Millions of non-needy children may have to pay a few cents more each day for school lunches under legislation proposed by the Carter administration in its fiscal 1979 budget.

At the same time, the president is proposing a drastic curtailment of outlays for special school milk programs, on grounds that the children who really need the milk are already getting it in the lunches.

These are two kkey features of the president's $9.3 billion spending request for food programs.

Attempts to take aid away from the less needy while enlarging aid for the poor have generated many recent political struggles. Examples: efforts to block tax credits for college tuition, to retain outside-earnings limits on Social Security, to tighten income-cutoff levels for food stamps. A reduction in government purchases of milk is certain to be resisted by the dairy industry.

Two other major changes in food programs are proposed. One would make the school breakfast mandatory in school's with high proportions of poor children. The other would broaden the food-supplement program for low-income pregnant and nursing women and their babies. The cuts in subsidies for lunches and milk would help pay for these increases.

By far the biggest food program is food stamps. Here the budget projects outlays of $5.75 billion and 18 million recipients, a slight increase in each category, but no major changes.

The national school lunch program, which serves 4 billion meals to 25 million youngsters, accounts for two-thirds of the projected $2.7 billion outlay for child nutrition in fiscal 1979.

Children whose families' incomes range up to $7,000 a year for a family of four (about 10 million children) are charged nothing for a lunch. Those in the range of $7,000 to $12,600 for a family of four (about 1.3 million) may be charged no more than 20 cents. Those above $12,600 (13.3 million) pay about 50 cents.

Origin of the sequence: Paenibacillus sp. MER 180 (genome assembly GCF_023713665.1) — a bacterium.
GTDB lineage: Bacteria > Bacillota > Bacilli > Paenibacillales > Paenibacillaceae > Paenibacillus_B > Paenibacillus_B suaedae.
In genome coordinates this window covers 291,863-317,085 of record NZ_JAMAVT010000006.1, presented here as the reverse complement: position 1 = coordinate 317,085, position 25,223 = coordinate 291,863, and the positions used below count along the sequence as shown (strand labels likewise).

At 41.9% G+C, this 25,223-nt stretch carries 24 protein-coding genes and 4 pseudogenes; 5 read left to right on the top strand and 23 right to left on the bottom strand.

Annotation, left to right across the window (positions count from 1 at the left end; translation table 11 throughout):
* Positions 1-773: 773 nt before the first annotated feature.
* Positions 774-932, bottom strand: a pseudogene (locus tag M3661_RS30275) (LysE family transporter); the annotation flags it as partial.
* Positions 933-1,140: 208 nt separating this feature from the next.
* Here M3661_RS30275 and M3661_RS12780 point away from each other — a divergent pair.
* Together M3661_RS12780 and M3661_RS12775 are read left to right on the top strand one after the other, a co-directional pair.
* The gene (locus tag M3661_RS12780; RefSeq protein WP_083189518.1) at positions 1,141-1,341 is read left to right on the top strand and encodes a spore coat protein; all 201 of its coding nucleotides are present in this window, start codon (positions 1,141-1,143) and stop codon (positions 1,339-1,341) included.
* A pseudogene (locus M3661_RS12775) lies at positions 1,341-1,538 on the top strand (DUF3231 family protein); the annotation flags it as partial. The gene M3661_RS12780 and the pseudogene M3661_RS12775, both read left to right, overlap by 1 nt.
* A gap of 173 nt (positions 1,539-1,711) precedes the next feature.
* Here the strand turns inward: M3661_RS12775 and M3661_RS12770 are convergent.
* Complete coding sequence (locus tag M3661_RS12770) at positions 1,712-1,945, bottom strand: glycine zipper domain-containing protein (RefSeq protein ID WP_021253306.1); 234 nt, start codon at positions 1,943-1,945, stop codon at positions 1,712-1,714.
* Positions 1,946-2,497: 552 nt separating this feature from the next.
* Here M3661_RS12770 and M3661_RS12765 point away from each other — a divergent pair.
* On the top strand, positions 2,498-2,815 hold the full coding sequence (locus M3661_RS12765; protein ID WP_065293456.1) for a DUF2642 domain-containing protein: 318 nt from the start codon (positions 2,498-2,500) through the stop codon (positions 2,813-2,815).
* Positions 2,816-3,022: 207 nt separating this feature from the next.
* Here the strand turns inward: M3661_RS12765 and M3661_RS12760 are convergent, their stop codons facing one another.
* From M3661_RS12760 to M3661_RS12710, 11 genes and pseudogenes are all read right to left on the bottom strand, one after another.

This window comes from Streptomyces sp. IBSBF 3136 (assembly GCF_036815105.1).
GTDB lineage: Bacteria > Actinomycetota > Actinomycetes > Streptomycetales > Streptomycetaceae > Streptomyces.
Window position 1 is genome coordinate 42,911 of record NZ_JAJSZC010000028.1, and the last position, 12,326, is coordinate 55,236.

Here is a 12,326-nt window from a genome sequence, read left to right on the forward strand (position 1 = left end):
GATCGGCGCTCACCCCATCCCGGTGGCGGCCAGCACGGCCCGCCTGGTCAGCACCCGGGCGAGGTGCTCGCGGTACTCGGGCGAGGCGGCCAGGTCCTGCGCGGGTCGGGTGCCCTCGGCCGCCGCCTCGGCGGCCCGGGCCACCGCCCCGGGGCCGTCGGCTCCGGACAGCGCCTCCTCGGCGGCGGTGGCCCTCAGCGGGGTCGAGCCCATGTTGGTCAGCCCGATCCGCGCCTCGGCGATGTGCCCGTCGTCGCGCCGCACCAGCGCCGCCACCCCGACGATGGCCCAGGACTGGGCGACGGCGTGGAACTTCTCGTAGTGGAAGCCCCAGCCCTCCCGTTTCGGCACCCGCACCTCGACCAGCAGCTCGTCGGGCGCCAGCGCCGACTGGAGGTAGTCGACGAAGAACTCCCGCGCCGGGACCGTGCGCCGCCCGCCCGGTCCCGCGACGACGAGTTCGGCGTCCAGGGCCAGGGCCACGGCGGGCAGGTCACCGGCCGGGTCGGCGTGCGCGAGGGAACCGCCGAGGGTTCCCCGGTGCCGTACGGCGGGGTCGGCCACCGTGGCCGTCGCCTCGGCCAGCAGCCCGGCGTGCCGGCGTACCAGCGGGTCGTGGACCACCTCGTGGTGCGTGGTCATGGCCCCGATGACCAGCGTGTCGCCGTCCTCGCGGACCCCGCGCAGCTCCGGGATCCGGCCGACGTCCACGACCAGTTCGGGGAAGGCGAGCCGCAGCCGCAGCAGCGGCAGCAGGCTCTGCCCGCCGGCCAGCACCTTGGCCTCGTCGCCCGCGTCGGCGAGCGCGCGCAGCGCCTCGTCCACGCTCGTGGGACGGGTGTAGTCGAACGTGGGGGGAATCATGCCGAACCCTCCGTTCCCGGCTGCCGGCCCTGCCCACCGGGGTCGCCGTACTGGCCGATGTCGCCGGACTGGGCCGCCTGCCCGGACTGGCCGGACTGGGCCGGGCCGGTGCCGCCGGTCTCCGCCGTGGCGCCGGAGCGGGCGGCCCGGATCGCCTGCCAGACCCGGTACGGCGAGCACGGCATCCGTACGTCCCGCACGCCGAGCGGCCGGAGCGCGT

The actual cost of each meal is about $1.06, and the federal share ranges from 27.25 cents for a higher-income child to 92.25 cents for those in the under-$7,000 group.

Under the administration plan, the 27.25-cent subsidy for the child in the higher-income group would be frozen. instead of rising with the cost of living. The other subsidies would continue to rise. Officials said the extra costs to students in the higher-income group would be about 2 cents a meal.

Similar changes are proposed in reimbursement formulas for school breakfasts, which feed about 2.7 million children, mostly low-income. Out-right elimination of subsidies is sought for the high-income group in the child-care program, which feeds about 520,000 children (mostly low-income) in day-care centers. Total savings would shave $105 million from the projected $2.7 million figure.

Official's said another $112 million a year could be saved by eliminating the free-and-low-rate special school milk program (now serving 14 million children) except in schools where there is no lunch program. This would leave about 5.5 million reciptents, officials said. The children in lunch programs are already getting milk, the budget said.